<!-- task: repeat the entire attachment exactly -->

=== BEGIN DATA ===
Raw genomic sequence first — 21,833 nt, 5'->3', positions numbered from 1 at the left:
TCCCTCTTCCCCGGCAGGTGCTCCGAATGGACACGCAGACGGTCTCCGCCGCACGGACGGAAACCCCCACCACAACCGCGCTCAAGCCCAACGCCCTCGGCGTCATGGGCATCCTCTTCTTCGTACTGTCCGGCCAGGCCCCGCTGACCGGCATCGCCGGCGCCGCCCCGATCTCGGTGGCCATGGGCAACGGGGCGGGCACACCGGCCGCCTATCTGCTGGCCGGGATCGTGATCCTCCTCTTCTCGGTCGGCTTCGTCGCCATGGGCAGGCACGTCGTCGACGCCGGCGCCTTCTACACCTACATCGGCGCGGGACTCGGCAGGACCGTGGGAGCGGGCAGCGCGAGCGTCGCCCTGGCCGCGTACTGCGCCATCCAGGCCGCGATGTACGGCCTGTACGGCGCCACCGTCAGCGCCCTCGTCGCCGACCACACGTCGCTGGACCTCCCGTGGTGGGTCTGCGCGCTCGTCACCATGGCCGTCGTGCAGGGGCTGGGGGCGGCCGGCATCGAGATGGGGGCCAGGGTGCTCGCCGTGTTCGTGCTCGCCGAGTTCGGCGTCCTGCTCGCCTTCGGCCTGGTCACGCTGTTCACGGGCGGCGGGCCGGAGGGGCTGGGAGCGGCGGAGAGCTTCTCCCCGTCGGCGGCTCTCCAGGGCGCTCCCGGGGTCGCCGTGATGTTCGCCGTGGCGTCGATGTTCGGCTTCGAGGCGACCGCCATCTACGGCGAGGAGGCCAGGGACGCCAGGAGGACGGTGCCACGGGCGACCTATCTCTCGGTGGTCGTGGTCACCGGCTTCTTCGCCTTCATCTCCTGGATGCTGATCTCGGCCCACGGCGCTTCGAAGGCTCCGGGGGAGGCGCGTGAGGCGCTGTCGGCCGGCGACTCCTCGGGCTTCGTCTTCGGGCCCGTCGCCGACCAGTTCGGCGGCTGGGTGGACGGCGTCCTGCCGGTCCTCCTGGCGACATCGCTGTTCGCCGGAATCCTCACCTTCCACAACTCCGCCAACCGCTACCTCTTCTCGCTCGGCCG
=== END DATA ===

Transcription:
Raw genomic sequence first — 21,833 nt, 5'->3', positions numbered from 1 at the left:
TCCCTCTTCCCCGGCAGGTGCTCCGAATGGACACGCAGACGGTCTCCGCCGCACGGACGGAAACCCCCACCACAACCGCGCTCAAGCCCAACGCCCTCGGCGTCATGGGCATCCTCTTCTTCGTACTGTCCGGCCAGGCCCCGCTGACCGGCATCGCCGGCGCCGCCCCGATCTCGGTGGCCATGGGCAACGGGGCGGGCACACCGGCCGCCTATCTGCTGGCCGGGATCGTGATCCTCCTCTTCTCGGTCGGCTTCGTCGCCATGGGCAGGCACGTCGTCGACGCCGGCGCCTTCTACACCTACATCGGCGCGGGACTCGGCAGGACCGTGGGAGCGGGCAGCGCGAGCGTCGCCCTGGCCGCGTACTGCGCCATCCAGGCCGCGATGTACGGCCTGTACGGCGCCACCGTCAGCGCCCTCGTCGCCGACCACACGTCGCTGGACCTCCCGTGGTGGGTCTGCGCGCTCGTCACCATGGCCGTCGTGCAGGGGCTGGGGGCGGCCGGCATCGAGATGGGGGCCAGGGTGCTCGCCGTGTTCGTGCTCGCCGAGTTCGGCGTCCTGCTCGCCTTCGGCCTGGTCACGCTGTTCACGGGCGGCGGGCCGGAGGGGCTGGGAGCGGCGGAGAGCTTCTCCCCGTCGGCGGCTCTCCAGGGCGCTCCCGGGGTCGCCGTGATGTTCGCCGTGGCGTCGATGTTCGGCTTCGAGGCGACCGCCATCTACGGCGAGGAGGCCAGGGACGCCAGGAGGACGGTGCCACGGGCGACCTATCTCTCGGTGGTCGTGGTCACCGGCTTCTTCGCCTTCATCTCCTGGATGCTGATCTCGGCCCACGGCGCTTCGAAGGCTCCGGGGGAGGCGCGTGAGGCGCTGTCGGCCGGCGACTCCTCGGGCTTCGTCTTCGGGCCCGTCGCCGACCAGTTCGGCGGCTGGGTGGACGGCGTCCTGCCGGTCCTCCTGGCGACATCGCTGTTCGCCGGAATCCTCACCTTCCACAACTCCGCCAACCGCTACCTCTTCTCGCTCGGCCG